Posted by: Scotian on February 6, 2008 at 3:40 AM | PERMALINK

Well, if the others break the way California did, then there were a lot more close races. They called Cali for HRC pretty early in the tabulation. It was pretty clear to me that HRC was going to win, but still, with every increase in precincts reporting, Obama was cutting down on Clinton's lead. It looks to me like in the morning, it'll be a single-digit lead she has in CA (7-8% is my guess). So what appeared to be a blowout early in the game turned into merely a pretty tight showing.

Posted by: Mark Kawakami on February 6, 2008 at 5:46 AM | PERMALINK

Has anybody done the math to see what the delegate count would look like if one took the elite-skewed caucuses out of the equation, and relied only on real elections?

Posted by: frankly0 on February 6, 2008 at 7:39 AM | PERMALINK

with the exception of Tennessee (not sure what happened there)

Tornadoes.

Posted by: Lucy on February 6, 2008 at 8:38 AM | PERMALINK

Mnemosyne: "Idaho's Republican primary isn't until May, so it'll be a little harder to get a handle on turnout there, but given how most of the West has gone so far, I expect Democratic turnout to be higher than Republican turnout."

I used to live in Idaho. It is one of the reddest of the red.

Posted by: CatLover on February 6, 2008 at 10:43 AM | PERMALINK

"Oh yes, one last thing about Obama that I find troubling. When I hear GOP strategists/operatives (as opposed to conservative pundits, not the same thing) swooning about how wonderful and attractive to GOP voters Obama is and how they are afraid to face him as a general candidate I smell a rat."

Great comment, I believe you are right on. The Republicans would love to go against Obama because he's easier to marginalize in the general election as the black liberal candidate a la Jesse Jackson. Notwithstanding Bill Bennett's comments about wanting Hillary to win, deep in Bill's heart he's praying, as well as other Republicans, that Hillary doesn't win because they know she would eat their lunch in a general election.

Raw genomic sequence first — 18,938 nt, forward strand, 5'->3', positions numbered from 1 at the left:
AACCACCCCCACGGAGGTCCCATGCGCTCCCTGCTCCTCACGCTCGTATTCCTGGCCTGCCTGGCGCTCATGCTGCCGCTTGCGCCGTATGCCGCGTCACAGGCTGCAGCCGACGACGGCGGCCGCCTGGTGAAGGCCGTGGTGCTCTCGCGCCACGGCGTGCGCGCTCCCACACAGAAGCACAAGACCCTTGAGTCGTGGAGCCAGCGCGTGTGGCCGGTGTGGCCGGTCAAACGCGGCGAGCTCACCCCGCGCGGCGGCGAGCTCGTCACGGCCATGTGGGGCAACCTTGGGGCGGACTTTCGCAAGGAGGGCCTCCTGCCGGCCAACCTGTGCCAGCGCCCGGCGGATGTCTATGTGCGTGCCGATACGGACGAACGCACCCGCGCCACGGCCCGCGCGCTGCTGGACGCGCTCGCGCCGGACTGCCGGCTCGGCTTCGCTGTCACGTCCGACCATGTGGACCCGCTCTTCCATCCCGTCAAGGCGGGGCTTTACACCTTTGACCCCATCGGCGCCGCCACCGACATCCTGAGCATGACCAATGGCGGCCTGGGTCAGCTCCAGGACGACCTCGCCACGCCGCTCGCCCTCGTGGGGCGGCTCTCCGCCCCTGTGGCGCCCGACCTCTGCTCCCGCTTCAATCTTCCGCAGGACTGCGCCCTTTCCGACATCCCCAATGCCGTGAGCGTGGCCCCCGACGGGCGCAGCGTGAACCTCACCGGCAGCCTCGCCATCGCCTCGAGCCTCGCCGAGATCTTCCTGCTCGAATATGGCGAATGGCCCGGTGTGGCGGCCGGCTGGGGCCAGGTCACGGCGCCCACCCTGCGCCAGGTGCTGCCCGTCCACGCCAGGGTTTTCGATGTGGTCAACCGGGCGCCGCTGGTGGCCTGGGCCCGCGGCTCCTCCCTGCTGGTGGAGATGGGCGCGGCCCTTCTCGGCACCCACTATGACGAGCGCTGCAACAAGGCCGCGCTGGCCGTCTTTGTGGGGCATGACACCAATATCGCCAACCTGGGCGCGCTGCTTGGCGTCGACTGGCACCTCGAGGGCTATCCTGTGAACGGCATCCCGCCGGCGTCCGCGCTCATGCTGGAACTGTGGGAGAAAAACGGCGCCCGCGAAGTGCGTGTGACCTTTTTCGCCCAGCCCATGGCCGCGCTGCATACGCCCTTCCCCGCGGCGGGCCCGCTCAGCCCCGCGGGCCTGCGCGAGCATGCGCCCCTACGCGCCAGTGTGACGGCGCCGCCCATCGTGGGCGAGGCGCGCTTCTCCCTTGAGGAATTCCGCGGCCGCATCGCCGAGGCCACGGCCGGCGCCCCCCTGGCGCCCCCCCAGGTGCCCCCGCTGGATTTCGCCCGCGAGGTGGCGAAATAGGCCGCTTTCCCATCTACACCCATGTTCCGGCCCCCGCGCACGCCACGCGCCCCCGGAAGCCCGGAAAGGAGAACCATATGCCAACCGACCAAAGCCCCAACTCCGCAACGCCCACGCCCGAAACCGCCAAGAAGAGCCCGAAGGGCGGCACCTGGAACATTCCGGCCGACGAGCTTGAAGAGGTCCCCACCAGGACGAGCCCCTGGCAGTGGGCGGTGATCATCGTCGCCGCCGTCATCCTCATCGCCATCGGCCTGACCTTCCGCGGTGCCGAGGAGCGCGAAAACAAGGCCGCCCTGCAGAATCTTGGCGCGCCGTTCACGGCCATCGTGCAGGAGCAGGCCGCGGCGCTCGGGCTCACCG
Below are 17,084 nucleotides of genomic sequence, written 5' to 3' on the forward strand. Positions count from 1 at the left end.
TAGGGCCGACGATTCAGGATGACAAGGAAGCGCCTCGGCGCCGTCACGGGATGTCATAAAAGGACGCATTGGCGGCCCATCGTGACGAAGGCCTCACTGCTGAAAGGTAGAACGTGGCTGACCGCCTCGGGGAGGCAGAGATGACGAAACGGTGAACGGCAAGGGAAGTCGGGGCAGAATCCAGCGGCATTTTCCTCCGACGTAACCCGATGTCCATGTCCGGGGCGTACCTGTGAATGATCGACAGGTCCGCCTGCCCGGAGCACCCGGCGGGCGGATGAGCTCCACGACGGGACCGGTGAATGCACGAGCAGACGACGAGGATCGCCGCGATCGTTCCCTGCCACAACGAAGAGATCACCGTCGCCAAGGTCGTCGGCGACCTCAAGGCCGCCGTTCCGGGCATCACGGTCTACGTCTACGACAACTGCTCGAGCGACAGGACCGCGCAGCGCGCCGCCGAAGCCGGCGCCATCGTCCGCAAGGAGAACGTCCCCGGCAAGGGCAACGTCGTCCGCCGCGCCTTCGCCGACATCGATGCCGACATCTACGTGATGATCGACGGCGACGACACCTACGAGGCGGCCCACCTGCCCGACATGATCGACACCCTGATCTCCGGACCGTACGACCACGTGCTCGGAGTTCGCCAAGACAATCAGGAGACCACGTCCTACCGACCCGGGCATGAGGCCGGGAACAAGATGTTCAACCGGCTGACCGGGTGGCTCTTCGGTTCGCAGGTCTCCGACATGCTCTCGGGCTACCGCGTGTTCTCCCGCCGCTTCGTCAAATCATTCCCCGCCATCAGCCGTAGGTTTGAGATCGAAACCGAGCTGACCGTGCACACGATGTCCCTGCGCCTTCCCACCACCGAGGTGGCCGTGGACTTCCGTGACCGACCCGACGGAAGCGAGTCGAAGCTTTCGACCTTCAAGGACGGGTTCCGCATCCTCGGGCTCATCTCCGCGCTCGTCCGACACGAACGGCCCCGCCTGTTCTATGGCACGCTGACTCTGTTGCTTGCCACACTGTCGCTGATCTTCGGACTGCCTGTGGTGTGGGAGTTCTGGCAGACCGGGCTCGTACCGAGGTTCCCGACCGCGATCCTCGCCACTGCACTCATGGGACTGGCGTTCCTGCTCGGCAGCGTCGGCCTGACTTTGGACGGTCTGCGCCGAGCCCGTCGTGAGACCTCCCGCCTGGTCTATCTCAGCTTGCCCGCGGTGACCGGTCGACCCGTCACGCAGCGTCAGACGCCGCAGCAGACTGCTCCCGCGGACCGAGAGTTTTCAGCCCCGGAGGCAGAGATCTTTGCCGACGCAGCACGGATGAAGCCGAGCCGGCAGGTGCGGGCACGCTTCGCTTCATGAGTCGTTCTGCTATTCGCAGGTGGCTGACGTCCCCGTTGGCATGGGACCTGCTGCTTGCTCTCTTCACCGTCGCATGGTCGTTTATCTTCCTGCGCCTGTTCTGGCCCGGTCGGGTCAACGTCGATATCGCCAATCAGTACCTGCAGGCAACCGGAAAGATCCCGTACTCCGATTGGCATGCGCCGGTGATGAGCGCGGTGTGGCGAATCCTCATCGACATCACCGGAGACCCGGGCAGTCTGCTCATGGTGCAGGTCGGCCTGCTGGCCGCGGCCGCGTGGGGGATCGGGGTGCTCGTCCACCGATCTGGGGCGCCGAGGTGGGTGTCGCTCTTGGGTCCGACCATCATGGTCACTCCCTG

Posted by: Noel on February 6, 2008 at 11:14 AM | PERMALINK

Wow, talk about cherry picking and spin.

Pretty soon some Patriot fans will claim their team won the Super Bowl because they were ahead for the largest number of minutes.

Posted by: Tripp on February 6, 2008 at 12:10 PM | PERMALINK

Idaho's Democratic caucus turnout was perhaps 25,000 people. You may want to rethink your analysis.

I was kinda restricted by the states the previous poster had chosen, but you and CatLover are probably right. As with every election, turnout is going to be what wins it, and a lot of the turnout across the country is going blue. In Georgia, almost 100,000 more people voted in the Democratic primary than in the Republican.

But, yes, we can get all excited that Obama kicked Hillary's butt in Alaska, but there were still less than 500 votes for ALL of the Democrats combined, so that ain't going Blue anytime soon.

Posted by: Mnemosyne on February 6, 2008 at 3:17 PM | PERMALINK

Oh, I'm getting my numbers from CNN -- they have a very helpful table of each state for both sides.

Posted by: Mnemosyne on February 6, 2008 at 3:19 PM | PERMALINK